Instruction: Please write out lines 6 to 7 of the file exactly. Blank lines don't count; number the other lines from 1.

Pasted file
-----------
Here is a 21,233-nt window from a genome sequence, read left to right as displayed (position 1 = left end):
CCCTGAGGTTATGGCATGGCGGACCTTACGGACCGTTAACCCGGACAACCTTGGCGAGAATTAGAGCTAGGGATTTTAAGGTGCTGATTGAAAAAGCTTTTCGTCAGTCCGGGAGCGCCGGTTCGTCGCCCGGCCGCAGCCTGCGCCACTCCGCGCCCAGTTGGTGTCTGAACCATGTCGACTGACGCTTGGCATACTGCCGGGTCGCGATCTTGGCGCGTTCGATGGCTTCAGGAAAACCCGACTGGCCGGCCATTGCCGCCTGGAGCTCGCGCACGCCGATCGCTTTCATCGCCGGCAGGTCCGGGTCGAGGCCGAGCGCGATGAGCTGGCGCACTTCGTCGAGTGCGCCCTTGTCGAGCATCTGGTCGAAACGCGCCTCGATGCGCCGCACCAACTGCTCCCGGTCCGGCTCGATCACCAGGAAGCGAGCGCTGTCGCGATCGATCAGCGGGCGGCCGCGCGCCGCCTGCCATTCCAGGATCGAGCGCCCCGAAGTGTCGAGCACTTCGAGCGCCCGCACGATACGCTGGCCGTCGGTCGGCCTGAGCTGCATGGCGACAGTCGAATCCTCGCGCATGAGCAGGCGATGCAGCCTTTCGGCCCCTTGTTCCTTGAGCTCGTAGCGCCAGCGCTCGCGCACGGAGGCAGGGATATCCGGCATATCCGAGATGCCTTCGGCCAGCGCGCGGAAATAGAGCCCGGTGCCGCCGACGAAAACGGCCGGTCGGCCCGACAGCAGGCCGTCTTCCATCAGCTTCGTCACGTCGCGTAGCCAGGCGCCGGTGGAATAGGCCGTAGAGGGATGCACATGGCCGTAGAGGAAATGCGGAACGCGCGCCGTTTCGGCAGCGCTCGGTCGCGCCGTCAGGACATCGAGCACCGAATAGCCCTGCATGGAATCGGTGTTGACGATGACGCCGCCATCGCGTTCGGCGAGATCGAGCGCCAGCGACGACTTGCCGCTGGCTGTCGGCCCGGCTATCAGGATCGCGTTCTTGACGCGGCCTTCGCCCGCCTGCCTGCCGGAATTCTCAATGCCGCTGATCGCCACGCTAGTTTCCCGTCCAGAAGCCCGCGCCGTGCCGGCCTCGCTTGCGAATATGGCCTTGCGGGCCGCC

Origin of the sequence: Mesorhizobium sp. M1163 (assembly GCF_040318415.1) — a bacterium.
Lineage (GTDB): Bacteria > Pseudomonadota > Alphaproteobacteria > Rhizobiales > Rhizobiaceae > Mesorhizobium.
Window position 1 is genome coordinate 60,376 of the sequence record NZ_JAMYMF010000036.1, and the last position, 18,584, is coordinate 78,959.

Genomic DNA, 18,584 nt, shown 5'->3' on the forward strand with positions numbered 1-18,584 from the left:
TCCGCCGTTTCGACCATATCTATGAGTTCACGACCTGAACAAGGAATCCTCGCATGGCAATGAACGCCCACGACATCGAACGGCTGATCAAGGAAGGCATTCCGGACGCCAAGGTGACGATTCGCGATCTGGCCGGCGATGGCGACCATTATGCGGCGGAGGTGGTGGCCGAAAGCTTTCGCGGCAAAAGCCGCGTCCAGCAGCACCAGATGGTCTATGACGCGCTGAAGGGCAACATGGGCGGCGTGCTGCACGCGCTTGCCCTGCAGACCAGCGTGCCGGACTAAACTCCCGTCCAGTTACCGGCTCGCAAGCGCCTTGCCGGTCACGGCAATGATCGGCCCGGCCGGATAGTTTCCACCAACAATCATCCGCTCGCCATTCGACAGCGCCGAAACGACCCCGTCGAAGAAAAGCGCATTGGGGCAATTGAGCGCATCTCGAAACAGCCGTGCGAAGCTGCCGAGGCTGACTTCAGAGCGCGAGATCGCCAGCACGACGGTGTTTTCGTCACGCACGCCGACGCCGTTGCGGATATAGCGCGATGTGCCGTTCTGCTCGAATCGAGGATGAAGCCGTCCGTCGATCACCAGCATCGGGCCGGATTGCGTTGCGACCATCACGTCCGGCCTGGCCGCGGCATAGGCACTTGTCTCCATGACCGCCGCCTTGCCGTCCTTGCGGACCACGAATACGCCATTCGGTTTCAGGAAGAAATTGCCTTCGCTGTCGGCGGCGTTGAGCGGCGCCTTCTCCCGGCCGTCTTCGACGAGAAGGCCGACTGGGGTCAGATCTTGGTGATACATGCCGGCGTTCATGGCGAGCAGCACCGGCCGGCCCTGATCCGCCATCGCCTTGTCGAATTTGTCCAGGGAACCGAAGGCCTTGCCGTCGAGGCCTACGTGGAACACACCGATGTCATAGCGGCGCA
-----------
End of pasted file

Genomic DNA, 18,584 nt, shown 5'->3' on the forward strand with positions numbered 1-18,584 from the left:
TCCGCCGTTTCGACCATATCTATGAGTTCACGACCTGAACAAGGAATCCTCGCATGGCAATGAACGCCCACGACATCGAACGGCTGATCAAGGAAGGCATTCCGGACGCCAAGGTGACGATTCGCGATCTGGCCGGCGATGGCGACCATTATGCGGCGGAGGTGGTGGCCGAAAGCTTTCGCGGCAAAAGCCGCGTCCAGCAGCACCAGATGGTCTATGACGCGCTGAAGGGCAACATGGGCGGCGTGCTGCACGCGCTTGCCCTGCAGACCAGCGTGCCGGACTAAACTCCCGTCCAGTTACCGGCTCGCAAGCGCCTTGCCGGTCACGGCAATGATCGGCCCGGCCGGATAGTTTCCACCAACAATCATCCGCTCGCCATTCGACAGCGCCGAAACGACCCCGTCGAAGAAAAGCGCATTGGGGCAATTGAGCGCATCTCGAAACAGCCGTGCGAAGCTGCCGAGGCTGACTTCAGAGCGCGAGATCGCCAGCACGACGGTGTTTTCGTCACGCACGCCGACGCCGTTGCGGATATAGCGCGATGTGCCGTTCTGCTCGAATCGAGGATGAAGCCGTCCGTCGATCACCAGCATCGGGCCGGATTGCGTTGCGACCATCACGTCCGGCCTGGCCGCGGCATAGGCACTTGTCTCCATGACCGCCGCCTTGCCGTCCTTGCGGACCACGAATACGCCATTCGGTTTCAGGAAGAAATTGCCTTCGCTGTCGGCGGCGTTGAGCGGCGCCTTCTCCCGGCCGTCTTCGACGAGAAGGCCGACTGGGGTCAGATCTTGGTGATACATGCCGGCGTTCATGGCGAGCAGCACCGGCCGGCCCTGATCCGCCATCGCCTTGTCGAATTTGTCCAGGGAACCGAAGGCCTTGCCGTCGAGGCCTACGTGGAACACACCGATGTCATAGCGGCGCA